"Although it is difficult under the current circumstances to predict Iran's response to the agreement, but all signs point to a middle way, which if chosen carefully, could be positive and in line with Iran's national interests. In fact, if Iran kept part of the enriched uranium in the country and sent the rest to another country, it would pave the way for the continuation of cooperation."

Iranian President Mahmoud Ahmadinejad, (C), welcomes the Iraqi delegation, as Iranian ambassador to Iraq, Hassan Kazemi Qomi, (R), and Iraqi parliament speaker, Ayad al Samarraie, (2nd L), introduce them, in Tehran, Sep. 29, 2009.

AP Photo

Journal Article - Ortadogu Etutleri

Iran, the Middle East, and International Security

| July 2009

"In the years since the September 11 attacks and the onset of crisis in Iraq, Iran's consolidation of its political-security role in the Middle East, and its impact upon regional and international security systems has been the focus of attention in international and Middle East security studies. The prevailing view in the West and the Arab world is that new political-security and geopolitical developments have changed the balance in regional power and political structure in favor of Iran. Accordingly, this situation has had negative effects on the United States' strategic interests, its regional allies in the Arab world, and on Israel's position. During recent decades, preserving a 'balance of power' policy between the regional actors has been the basis of American foreign policies in the region, especially in the Persian Gulf. The recent developments have unbalanced power equations in favor of Iran."

Iranian President Mahmoud Ahmadinejad speaks at a press conference in Tehran, Sep. 7, 2009. He said Iran will neither halt uranium enrichment nor negotiate over its nuclear rights but is ready to sit and talk with world powers over "global challenges."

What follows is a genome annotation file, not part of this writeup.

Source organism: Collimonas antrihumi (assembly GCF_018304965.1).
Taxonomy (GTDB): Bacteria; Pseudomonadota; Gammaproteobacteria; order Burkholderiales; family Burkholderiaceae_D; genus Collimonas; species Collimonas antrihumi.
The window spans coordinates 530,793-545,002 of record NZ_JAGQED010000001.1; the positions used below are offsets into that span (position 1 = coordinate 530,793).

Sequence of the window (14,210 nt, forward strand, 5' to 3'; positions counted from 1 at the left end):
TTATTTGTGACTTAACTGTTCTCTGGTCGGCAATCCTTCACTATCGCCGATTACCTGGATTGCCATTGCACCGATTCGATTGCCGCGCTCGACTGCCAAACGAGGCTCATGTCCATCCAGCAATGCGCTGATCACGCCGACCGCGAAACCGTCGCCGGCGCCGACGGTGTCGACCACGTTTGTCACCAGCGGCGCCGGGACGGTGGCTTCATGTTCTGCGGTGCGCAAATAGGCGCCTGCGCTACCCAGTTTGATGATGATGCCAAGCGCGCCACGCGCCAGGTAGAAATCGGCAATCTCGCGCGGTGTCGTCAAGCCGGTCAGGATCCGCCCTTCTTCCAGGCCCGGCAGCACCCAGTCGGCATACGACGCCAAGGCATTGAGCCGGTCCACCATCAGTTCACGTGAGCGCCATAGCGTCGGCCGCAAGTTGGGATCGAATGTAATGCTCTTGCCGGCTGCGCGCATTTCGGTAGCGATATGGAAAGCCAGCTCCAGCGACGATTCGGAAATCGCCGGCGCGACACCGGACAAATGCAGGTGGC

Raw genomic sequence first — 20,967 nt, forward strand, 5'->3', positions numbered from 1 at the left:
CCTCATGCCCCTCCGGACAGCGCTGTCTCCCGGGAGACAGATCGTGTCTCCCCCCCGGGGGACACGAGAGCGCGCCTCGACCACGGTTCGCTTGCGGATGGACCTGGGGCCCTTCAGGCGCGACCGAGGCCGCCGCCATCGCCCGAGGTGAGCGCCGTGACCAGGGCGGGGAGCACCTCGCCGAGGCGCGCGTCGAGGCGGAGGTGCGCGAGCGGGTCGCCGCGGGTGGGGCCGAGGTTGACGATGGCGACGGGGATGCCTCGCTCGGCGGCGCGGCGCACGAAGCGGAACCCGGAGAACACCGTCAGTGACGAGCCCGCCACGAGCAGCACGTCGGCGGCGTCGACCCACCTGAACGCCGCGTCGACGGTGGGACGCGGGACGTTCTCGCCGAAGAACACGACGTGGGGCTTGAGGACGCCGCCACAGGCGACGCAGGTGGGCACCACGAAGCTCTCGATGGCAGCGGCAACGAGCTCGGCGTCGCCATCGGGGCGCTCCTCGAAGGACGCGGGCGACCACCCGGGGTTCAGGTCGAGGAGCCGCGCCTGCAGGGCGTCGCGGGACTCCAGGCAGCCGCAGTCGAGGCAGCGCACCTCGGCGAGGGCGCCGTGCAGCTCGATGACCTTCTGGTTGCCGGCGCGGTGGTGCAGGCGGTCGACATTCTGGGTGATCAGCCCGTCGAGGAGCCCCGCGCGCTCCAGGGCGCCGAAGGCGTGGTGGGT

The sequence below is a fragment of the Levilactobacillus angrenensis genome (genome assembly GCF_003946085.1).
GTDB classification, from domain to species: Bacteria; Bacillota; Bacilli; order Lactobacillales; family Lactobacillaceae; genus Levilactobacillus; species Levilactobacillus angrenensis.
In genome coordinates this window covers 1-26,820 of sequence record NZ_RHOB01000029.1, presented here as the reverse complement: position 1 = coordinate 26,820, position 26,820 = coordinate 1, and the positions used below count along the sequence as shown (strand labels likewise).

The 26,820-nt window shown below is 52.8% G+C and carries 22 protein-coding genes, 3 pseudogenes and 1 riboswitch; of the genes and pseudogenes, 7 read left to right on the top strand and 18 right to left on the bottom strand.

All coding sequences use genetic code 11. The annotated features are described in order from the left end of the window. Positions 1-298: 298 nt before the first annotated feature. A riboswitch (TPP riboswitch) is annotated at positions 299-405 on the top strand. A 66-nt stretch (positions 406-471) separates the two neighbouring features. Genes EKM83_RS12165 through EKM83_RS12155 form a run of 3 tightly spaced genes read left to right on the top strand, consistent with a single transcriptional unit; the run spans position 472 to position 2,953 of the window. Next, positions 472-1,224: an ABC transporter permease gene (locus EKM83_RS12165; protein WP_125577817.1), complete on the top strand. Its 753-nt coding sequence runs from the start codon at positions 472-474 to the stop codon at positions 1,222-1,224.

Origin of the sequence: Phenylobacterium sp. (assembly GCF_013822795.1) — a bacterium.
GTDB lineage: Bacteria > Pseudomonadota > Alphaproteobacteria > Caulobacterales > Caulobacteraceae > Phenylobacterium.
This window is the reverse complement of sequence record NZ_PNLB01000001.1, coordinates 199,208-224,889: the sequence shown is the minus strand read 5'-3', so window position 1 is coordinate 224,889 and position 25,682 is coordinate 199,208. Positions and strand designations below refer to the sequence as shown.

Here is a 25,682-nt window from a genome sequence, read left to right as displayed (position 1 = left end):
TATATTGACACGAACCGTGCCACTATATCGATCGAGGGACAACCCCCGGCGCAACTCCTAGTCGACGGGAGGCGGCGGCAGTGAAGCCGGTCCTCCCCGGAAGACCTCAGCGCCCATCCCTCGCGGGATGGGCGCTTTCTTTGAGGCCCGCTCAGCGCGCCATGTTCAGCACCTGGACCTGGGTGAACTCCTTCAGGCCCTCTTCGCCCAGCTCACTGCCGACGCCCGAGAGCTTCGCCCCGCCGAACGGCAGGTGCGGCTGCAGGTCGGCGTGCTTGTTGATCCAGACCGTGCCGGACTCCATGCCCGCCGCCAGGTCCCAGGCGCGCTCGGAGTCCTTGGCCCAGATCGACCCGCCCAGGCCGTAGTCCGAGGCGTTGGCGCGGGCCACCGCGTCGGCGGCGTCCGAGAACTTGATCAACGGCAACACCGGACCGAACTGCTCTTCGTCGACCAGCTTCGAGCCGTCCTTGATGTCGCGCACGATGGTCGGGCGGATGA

AP Photo

Journal Article - World Policy Journal

The Paradox of Iran's Nuclear Consensus

| Fall 2009

"...[S]ituated in what it sees as a hostile neighborhood, it is hardly surprising that the Iranian government views an independent nuclear fuel cycle as interchangeable with deterrence, rather than as a bid for building a nuclear arsenal. While building a nuclear arsenal would be a costly endeavor, risking international isolation and assuring Iran's 'pariah status,' acquiring civilian nuclear capability would afford Iran the security and psychological edge it has long sought, and at a lower cost."

Accompanied by Iranian officials, President Mahmoud Ahmadinejad, waves to the media after inaugurating Iran's Fuel Manufacturing Plant, a new facility producing uranium fuel for a planned heavy-water nuclear reactor, just outside Isfahan, Apr. 9, 2009.

AP Photo

Analysis & Opinions - Center for Strategic Research

Iran's Nuclear Program: An Opportunity for Dialogue

| May 2009

"During the last decades, the hardest and most controversial processes of détente between rival countries like the U.S.-Russia and U.S.-China in the 1960s and 1970s occurred after a hard and intense time following the acceptance of 'comparable roles' in talks. Iran's nuclear program can provide a momentous opportunity for Iran-U.S. détente."

An Iraqi woman stands behind a national flag during a rally in central Baghdad, Mar. 23, 2009. Some hundred Iraqi Shiite women from Sadr City staged a rally to demand the release of their loved ones from U.S. military custody.

AP Photo

Analysis & Opinions - Aftab News

A Modest Nationalism in Iraq Will Favor Iran

| March 24, 2009

"The success of the party of Prime Minister Nuri Al-Maliki in Iraq's provincial elections has been largely perceived as a challenge to Iran. During his campaign, Maliki focused on Iraqi independence, establishing a powerful central government, and taking nationalistic positions with respect to Iraq's domestic and foreign policies. Implementation of these policies, should they lead to the emergence of a modest nationalism, would favor Iran's national security and interests, especially in the advent of U.S. troop withdrawals...."